But it also helped me to remember that not all criticism is created equal. Sometimes people criticize you because they’re truly trying to help you improve, or at the very least, want you to do better. Other times, they just wanna give you the finger.
My run-in with the mean girl was a great reminder that I can’t please everyone. Not everything I do or say is going to resonate and that’s ok. (No, really, it is ok). Let’s not ignore the majority of people who love and value you in favor of giving power and attention to the one who doesn’t.
I also learned not to make up stories in my head about why other people do the things they do. Seriously! When people don’t respond to your text messages or call you back; when they ignore your emails; when they give you bad ratings online, unfriend or unfollow you, don’t think for one second that you actually know why. In most cases, it ain’t got nothin’ to do with you.
And let’s not forget. Some women are just crabs in a bucket. They want to pull you down and keep you from rising up because they can’t stand the thought of someone else doing well. They just don’t believe they can shine if you do too.
Another thing I learned is that if I’m gonna stick it out as a content creator in this online world (and I fully intend to), I have to get used to people having opinions about what I create, and that those opinions won’t always be complimentary. Most of the time, their opinions won’t even give me much to go on. I have to draw on my own strength and self-worth to keep going. As one of my best friends said to me after the fact, weapons cannot be strong unless they move through intense heat and pressure. These bumps in my journey are applying heat and pressure to make me stronger.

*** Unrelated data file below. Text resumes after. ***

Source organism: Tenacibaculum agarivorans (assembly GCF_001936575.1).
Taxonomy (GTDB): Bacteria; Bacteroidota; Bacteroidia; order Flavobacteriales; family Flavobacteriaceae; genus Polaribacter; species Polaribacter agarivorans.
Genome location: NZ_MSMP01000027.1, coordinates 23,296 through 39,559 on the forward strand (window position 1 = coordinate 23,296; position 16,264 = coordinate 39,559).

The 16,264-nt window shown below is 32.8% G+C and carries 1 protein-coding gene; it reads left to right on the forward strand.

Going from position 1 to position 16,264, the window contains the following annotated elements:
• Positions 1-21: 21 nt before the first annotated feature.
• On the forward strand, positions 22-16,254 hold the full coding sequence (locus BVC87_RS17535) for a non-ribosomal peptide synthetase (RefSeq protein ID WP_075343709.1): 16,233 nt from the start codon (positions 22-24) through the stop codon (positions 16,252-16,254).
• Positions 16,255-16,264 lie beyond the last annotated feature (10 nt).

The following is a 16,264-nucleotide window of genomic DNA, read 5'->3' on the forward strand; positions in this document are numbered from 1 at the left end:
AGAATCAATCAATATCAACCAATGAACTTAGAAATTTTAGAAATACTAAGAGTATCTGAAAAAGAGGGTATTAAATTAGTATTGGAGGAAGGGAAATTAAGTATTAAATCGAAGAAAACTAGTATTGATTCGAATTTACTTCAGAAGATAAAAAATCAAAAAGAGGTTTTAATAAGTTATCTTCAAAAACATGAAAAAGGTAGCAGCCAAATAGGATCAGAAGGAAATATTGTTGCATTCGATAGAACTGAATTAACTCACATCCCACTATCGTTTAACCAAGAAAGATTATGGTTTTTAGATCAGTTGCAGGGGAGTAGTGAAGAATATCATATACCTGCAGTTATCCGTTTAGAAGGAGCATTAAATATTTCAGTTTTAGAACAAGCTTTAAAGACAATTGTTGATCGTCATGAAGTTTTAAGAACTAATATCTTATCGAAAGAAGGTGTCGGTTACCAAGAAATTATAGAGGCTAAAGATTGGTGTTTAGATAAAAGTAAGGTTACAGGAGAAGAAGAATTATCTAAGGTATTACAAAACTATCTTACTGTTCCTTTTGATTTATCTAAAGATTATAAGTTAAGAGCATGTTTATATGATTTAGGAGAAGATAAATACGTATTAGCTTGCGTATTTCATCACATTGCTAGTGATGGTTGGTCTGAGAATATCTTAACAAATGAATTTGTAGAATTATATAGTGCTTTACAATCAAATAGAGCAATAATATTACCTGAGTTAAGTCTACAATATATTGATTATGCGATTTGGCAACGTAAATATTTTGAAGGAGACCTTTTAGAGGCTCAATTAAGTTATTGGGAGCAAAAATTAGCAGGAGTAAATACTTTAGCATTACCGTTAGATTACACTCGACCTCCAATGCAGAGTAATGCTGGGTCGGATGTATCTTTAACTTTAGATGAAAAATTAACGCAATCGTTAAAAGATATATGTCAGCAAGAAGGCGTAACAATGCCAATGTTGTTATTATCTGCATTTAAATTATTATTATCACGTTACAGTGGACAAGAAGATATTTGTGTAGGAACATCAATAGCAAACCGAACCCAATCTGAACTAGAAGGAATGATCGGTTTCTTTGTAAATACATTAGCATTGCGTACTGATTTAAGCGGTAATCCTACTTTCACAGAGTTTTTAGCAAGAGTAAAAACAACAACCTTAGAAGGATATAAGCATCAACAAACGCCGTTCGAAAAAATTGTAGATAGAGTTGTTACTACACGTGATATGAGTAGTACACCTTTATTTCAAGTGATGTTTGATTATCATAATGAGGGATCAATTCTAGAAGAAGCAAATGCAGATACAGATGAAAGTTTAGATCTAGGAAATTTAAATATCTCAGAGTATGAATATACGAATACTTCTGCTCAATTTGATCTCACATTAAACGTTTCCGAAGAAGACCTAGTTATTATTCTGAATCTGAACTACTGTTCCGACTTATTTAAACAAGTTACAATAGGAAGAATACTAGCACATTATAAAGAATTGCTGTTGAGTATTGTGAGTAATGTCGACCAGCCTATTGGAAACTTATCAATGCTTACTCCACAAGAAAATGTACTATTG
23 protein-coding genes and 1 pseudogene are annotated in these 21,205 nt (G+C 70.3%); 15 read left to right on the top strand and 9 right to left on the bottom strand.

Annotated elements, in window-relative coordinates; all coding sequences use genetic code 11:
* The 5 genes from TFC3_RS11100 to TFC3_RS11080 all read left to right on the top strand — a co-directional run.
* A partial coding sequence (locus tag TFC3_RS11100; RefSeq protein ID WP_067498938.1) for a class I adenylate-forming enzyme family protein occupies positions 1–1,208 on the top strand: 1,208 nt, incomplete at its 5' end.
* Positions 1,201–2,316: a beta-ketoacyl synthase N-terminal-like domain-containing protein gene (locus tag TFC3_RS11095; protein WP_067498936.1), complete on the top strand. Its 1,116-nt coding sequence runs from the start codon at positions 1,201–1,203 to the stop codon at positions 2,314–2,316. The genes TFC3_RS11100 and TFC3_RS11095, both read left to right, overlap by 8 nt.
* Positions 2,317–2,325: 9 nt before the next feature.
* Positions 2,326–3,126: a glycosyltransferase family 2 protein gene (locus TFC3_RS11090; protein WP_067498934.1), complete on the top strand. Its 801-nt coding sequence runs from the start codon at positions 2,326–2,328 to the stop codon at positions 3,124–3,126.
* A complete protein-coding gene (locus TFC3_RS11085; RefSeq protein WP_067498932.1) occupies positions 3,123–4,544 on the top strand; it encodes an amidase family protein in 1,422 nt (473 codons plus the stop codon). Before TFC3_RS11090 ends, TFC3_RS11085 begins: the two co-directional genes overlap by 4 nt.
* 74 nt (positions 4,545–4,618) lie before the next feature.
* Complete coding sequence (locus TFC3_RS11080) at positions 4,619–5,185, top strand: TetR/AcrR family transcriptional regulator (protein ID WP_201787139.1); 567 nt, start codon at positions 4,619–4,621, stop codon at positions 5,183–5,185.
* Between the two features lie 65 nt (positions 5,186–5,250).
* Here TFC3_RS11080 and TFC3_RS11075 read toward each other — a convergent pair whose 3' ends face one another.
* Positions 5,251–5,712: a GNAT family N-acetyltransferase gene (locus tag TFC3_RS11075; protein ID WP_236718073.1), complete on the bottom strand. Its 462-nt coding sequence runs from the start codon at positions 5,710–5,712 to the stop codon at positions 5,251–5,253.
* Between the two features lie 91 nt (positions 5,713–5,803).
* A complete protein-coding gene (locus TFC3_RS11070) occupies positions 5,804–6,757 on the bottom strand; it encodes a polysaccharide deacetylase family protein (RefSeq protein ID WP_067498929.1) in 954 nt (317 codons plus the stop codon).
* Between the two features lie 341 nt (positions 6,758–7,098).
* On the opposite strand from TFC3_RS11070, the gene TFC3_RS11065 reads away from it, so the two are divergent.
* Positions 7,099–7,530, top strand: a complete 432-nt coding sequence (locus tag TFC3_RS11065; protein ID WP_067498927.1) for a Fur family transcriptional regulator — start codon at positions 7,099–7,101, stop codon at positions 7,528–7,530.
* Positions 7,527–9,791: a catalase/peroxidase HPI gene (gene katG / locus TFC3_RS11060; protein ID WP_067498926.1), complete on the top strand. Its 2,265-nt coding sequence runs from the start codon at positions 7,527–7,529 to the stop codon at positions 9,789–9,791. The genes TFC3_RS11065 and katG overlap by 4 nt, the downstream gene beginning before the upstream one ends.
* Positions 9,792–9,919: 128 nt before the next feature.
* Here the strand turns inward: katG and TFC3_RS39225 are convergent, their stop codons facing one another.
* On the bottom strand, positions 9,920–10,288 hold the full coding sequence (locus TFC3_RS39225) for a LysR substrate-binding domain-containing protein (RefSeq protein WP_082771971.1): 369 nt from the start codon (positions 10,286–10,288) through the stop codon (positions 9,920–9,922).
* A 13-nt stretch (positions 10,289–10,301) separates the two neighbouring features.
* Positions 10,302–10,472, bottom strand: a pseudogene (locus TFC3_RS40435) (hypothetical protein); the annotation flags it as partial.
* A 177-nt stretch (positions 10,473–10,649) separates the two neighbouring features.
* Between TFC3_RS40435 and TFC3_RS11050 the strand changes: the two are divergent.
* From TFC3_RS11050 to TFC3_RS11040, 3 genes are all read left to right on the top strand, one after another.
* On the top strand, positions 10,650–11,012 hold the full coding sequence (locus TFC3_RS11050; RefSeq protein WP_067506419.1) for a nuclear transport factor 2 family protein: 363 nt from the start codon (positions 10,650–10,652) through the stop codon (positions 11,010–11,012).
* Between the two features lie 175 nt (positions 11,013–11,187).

Same goes for you, my friend. Unpleasant experiences are opportunities to grow. Plain and simple.
Finally, this whole thing taught me that I’ve probably been the mean girl to someone else. And chances are, so have you. Remember how it feels to be on the receiving end next time you’re tempted to dish it out. I know I will.
3. Give Yourself the Win.
Just like there’s a lesson in every experience, there’s also (almost always) something good you can create from it too. Why not divert your energy and propel yourself into action? In my case, the mean-girl experience resulted in this post!
Next time you endeavor to be open and honest about who you are and what you have to offer, ask yourself, how can I create something worth criticizing? For real. Give yourself the win. Honestly, if you’re doing something that other people are bothering to criticize, you’re doing something right.
If you’re putting yourself out there, whether you’re running for the PTA board, starting your own business, crushing it as a direct seller, creating content or serving others in any way, you know it’s hard. It is not easy to wear your heart on your sleeve and literally bear your soul to the public at the risk of them trampling all over it.
But keep doing it.
Keep showing up. Keep giving it your all. Keep believing that you can do anything. Because you know what? You can.
And you're showing your kiddos that they can too.
A version of this article was previously published on Your Ideal Mom Life.